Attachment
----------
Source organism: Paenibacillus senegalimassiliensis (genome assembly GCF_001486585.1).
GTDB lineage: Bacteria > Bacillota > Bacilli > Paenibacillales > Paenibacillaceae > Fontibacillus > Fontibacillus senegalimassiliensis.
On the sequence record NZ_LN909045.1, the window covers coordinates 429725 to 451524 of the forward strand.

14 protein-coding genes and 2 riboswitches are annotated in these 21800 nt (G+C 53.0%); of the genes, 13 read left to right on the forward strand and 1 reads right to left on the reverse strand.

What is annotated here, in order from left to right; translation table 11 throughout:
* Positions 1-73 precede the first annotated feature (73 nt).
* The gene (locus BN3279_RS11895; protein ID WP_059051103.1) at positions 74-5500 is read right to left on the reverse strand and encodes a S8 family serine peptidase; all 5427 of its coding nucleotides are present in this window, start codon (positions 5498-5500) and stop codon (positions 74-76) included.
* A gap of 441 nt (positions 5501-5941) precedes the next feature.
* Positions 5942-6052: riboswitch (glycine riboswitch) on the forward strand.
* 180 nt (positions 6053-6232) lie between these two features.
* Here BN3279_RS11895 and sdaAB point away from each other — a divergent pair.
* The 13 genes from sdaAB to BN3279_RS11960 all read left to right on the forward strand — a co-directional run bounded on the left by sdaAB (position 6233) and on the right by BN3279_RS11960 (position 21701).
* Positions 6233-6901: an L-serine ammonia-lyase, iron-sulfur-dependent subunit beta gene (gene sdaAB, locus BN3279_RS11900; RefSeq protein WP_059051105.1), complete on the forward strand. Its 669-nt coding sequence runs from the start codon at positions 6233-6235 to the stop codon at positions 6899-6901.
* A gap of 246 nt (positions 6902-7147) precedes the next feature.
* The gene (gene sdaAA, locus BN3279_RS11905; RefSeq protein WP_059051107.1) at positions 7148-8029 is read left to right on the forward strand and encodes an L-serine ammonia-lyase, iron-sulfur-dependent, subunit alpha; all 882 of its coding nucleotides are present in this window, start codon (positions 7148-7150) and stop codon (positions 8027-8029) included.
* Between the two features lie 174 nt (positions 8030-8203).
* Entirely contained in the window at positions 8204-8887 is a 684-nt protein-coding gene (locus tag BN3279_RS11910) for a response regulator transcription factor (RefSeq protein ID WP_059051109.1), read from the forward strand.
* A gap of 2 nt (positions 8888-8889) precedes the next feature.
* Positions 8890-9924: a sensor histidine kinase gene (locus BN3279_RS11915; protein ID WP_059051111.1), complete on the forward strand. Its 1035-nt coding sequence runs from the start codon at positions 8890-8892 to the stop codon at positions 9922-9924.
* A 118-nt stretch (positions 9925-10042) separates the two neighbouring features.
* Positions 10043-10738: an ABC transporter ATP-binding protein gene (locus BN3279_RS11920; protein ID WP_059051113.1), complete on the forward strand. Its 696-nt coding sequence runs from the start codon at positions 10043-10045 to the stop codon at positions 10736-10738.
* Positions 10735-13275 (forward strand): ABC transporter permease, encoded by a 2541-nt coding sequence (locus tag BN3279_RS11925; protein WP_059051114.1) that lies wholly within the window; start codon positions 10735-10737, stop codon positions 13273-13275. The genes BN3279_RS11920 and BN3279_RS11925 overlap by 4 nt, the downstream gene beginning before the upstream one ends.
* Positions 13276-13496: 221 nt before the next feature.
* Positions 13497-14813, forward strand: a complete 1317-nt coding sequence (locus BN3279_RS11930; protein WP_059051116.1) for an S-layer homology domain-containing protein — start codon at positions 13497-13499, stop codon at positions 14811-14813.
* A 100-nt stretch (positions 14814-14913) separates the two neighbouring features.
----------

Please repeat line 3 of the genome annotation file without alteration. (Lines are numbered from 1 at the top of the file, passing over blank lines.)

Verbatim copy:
On the sequence record NZ_LN909045.1, the window covers coordinates 429725 to 451524 of the forward strand.